A collection of rambling posts about gaming, running, and politics. (and, in 2009, photography.)

Tuesday, May 12, 2009

Monsters and Morality

I think I touched on this subject awhile back, during my D&D 4e game.

This has been on my mind again lately, and I've read or heard a few clever and/or insightful perspectives and thoughts on this subject.

In short, we're taking about killing stuff in your role playing game.

To give us a little more focus, lets talk solely about D&D/fantasy gaming.

Another blogger (if I were less lazy I'd link and credit, but I suck) recently had some similar musings, discussing how "intelligent monsters" in fantasy were largely an invention of Tolkien. Before him, most of the bad guys that Conan and others fought were human in nature. Whatever clever fellow it was that I'm talking about went on to describe that Conan typically did battle with whoever stood in his way and tried to stop him, and we did not really have evil races, the way we do in Tolkien with orcs and such.

Killing orcs and other baddies is a staple of D&D. And in its most simple (pure, if you will) form, there is no morality to it. It just never comes up, from players or the GM. Orcs and goblins and so forth live in dungeons, and its up the adventurers to go in and kill them and take all of their shit.

But as we all grow up, or invest a little more thought into our games, we wonder things like "What do we do with orcish children, or orcish prisoners?". Many a paladin has shuddered and writhed in angst and confusion, trying to justify killing defenseless children, despite his or her Lawful Good alignment.

Another clever fellow suggested that there's no such thing as orcish kids. Orcs, and all other manner of nasty monsters are not mundane biological creatures, the way that humans are. No, they are spawned from the energies produced from murders and rapes and torture hatred and all sorts of other nastiness. They aren't born and raised. They are formed from some nameless and invisible mist, and spring fully-formed and armed, ready to spread hate. In this scenario, there are no monstrous humanoid societies. Bands, maybe. This removes much of the morality from it, nipping it in the bud, so to say. They are, quite simply, evil. And I'm a big fan of this strategy.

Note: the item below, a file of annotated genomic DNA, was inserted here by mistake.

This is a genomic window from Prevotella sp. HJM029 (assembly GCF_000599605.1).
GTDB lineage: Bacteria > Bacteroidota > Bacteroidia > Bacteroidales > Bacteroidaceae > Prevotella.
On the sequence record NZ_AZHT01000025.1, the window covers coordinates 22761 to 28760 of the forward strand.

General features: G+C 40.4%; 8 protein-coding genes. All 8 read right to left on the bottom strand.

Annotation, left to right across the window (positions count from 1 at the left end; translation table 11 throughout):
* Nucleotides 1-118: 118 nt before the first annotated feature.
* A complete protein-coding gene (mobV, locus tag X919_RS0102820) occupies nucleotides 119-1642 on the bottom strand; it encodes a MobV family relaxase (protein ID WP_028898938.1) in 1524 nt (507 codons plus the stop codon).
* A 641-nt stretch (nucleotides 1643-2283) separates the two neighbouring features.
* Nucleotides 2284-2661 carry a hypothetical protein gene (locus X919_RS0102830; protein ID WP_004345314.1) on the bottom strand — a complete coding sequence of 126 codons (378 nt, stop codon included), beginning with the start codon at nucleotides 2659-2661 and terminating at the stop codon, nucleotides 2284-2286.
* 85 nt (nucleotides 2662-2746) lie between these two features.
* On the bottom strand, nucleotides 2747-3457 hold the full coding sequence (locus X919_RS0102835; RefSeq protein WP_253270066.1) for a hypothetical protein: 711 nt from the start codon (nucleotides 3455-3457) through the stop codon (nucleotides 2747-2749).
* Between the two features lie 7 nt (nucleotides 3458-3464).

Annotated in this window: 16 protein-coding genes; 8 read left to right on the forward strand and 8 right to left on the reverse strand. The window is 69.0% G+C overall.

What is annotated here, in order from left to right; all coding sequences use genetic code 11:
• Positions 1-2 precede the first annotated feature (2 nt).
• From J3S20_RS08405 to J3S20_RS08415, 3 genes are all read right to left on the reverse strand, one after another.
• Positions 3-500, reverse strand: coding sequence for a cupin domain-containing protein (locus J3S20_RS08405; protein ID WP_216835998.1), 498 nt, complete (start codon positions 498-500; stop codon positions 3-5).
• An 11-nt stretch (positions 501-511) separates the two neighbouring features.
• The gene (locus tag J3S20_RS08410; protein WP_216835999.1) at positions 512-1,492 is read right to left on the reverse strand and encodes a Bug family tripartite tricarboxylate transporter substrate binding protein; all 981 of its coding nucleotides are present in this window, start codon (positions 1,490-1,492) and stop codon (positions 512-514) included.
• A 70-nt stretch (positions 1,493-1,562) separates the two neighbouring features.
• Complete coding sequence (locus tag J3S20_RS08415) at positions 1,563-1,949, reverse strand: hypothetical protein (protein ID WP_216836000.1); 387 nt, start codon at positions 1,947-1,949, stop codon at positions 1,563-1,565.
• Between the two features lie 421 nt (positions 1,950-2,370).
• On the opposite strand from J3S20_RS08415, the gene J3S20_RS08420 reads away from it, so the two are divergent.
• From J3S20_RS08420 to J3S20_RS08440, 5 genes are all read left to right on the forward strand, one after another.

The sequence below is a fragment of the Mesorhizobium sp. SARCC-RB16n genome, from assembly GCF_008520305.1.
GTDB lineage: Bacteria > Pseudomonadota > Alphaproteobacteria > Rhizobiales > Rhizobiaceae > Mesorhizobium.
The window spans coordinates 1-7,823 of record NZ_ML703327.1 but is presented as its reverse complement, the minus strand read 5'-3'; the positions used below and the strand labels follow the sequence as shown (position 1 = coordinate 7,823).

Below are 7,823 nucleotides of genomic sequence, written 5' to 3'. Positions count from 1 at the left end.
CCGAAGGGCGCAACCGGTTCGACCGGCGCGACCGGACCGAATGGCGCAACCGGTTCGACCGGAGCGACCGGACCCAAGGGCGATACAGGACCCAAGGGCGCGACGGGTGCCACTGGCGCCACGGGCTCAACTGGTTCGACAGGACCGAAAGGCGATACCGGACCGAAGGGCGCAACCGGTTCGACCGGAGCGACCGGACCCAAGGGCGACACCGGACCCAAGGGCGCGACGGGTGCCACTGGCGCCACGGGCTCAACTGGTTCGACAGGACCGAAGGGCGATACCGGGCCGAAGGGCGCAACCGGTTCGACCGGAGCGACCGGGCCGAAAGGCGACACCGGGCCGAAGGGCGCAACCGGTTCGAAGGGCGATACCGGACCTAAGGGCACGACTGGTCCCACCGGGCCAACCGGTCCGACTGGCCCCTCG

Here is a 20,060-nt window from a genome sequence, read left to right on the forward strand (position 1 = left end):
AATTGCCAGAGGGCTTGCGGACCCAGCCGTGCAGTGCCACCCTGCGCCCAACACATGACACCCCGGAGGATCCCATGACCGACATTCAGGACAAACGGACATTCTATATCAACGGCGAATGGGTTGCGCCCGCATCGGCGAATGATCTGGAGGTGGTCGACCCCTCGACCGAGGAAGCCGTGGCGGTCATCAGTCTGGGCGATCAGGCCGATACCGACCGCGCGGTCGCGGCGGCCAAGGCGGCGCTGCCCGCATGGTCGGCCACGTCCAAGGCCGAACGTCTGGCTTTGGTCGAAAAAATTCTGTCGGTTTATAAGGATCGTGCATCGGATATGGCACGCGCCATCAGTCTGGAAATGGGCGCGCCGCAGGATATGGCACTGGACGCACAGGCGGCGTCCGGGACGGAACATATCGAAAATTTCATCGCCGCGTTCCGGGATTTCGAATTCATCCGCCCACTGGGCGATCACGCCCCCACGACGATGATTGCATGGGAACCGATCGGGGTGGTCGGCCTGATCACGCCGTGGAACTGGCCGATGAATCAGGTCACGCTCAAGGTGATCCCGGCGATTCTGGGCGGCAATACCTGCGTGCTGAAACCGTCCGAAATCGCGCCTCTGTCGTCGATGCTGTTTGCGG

You can certainly go far with morality plays in D&D, and have a great time with it, but I think that it depends on what kind of D&D game you and your players are after. Political and religious infighting and such is great territory for shades of gray.

But I think that killing monsters and taking their stuff is easier when you don't have to agonize over it.

'Course, there are whole games devoted to the morality of it all, like Vampire and Sorcerer and such. And I love those too.

(mmmm its nice to blog about gaming and get some of this stuff off of my chest!)

2 comments:

R. Lawrence Blake said...

I had this morality problem when my paladin faced off against a baby gelatinous cube. What to do with the gelatinous cube children?



Just kidding. ;)

Jeffery Wagscot Conspiracy-Monger said...

Under this scenario, then all half-orc characters would have to have human mothers. Of course that is the most common situation anyway, but I once played a half-orc barbarian whose father was human. He begat a child by an orc prostitute who specialized in "unusual requests."